As an epidemic intelligence service officer for the Centers for Disease Control and Prevention, Heather Reese ’07 was called upon in late January to investigate two of the first reported cases of COVID-19 in the U.S. Since then, she has been deployed to the CDC Emergency Operations Center, continuing work to slow the spread of the pandemic. Reese, who majored in biology and art at Swarthmore, recently took a brief break from her work on the front lines to discuss her role at the CDC, as well as the progress being made against the coronavirus.
First, how are you doing during this stressful time?
I’m staying home with my family as much as possible and taking the opportunity to call my parents and extended family much more frequently than pre-pandemic.
What is your primary role in the fight against COVID-19?
As an epidemic intelligence service officer at the CDC, I’ve been deployed wherever I was most needed to help with the response. For the last couple months this means I’ve been deployed to the Emergency Operations Center (EOC), which acts as the hub of any major public health response at CDC. Within the EOC I’m on the team that works on creating mathematical models to estimate the spread of disease within the U.S., to assess the possible effects of community mitigation strategies to reduce contact (like social distancing, school closures, teleworking), and to estimate the effects of the pandemic on health care systems. While no model is perfect, these models can help provide evidence for policy recommendations.
What went through your mind when you were first pulled into work on the pandemic?
I first knew I was being pulled off my usual work and into the COVID-19 response when I received a phone call late one January afternoon asking if I could be on a plane to Chicago that night. I was excited to be sent to the front lines, but focused on ensuring I could hit the ground running. The next day I was at the hospital that was treating the first patient in Chicago with COVID-19. There I joined an investigative team of state and local public health officials, as well as other colleagues from CDC.
What kind of progress is being made against the virus?
We’re learning more about SARS-CoV-2, the virus that causes COVID-19, every day. Our efforts are continuing on all fronts, including the epidemiology of the virus, medical countermeasures, and effective community mitigation strategies.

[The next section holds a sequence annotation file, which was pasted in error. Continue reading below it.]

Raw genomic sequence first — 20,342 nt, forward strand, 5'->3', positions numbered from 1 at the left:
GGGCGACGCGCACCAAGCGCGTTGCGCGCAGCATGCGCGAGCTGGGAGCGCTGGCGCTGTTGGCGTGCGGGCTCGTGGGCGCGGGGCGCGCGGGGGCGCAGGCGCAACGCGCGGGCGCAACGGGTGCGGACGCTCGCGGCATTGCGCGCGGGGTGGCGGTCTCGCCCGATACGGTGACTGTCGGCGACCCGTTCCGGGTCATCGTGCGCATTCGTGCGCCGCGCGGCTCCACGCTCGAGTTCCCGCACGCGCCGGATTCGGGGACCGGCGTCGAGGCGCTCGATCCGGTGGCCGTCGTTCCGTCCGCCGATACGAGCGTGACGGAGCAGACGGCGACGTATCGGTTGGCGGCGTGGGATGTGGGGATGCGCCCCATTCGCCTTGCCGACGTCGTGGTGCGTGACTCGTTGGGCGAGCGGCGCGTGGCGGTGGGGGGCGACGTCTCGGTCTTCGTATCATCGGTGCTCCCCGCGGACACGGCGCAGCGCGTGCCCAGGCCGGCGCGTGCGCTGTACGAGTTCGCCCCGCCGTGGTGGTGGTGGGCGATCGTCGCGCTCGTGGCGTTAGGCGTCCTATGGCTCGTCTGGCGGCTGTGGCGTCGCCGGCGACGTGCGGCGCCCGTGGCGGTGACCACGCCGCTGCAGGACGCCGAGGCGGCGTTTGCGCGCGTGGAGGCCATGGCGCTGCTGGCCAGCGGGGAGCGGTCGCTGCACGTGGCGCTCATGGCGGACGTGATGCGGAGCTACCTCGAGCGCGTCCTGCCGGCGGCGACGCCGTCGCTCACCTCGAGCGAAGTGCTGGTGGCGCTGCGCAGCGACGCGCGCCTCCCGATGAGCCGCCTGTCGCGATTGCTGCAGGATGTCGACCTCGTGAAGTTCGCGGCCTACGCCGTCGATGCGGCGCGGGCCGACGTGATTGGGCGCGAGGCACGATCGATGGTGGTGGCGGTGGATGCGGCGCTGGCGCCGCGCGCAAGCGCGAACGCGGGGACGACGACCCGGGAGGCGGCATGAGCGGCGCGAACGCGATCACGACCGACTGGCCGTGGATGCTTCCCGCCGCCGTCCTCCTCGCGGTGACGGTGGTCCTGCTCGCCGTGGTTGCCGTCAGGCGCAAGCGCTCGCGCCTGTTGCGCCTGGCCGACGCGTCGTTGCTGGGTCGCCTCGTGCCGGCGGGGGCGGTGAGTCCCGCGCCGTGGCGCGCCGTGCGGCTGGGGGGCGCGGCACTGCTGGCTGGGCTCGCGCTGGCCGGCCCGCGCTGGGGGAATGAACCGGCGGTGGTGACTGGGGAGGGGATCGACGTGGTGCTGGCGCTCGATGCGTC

What more could/should Americans be doing to aid in easing the pandemic?
Everyone can help in the fight against COVID-19. Staying at home as much as possible, maintaining physical distance when you must leave the house, and seeking health care from home when you feel ill (call your medical provider first!) are all key in reducing the impact of COVID-19 in our communities.
When can we expect life to return to normal?
This is a really good question, and depends on many different factors, including the trend in prevalence of COVID-19, and the continued feasibility of personal and community preventive measures. Local transmission of COVID-19, rather than national prevalence, will likely be one of the best indicators for individual communities.
What drew you to study infectious diseases, and how long have you been with the CDC?
I’ve always loved the biological sciences, and a career in public health allowed me to practically apply my science background through an applied health and population-focused lens. After working in global public health as a Ph.D. student and postdoc, I joined CDC as an epidemic intelligence service officer in 2018.
What were you working on before the COVID-19 crisis hit?
Before the pandemic reached the U.S., I worked on vaccine-preventable bacterial diseases. Specifically, increasing local capacity to respond to outbreaks of meningococcal meningitis in Africa’s meningitis belt countries, and characterizing spatiotemporal trends in pertussis across the U.S.
How did Swarthmore prepare you for working in a crisis?
Swarthmore instilled a sense of social responsibility that helped lead me to a career in public health.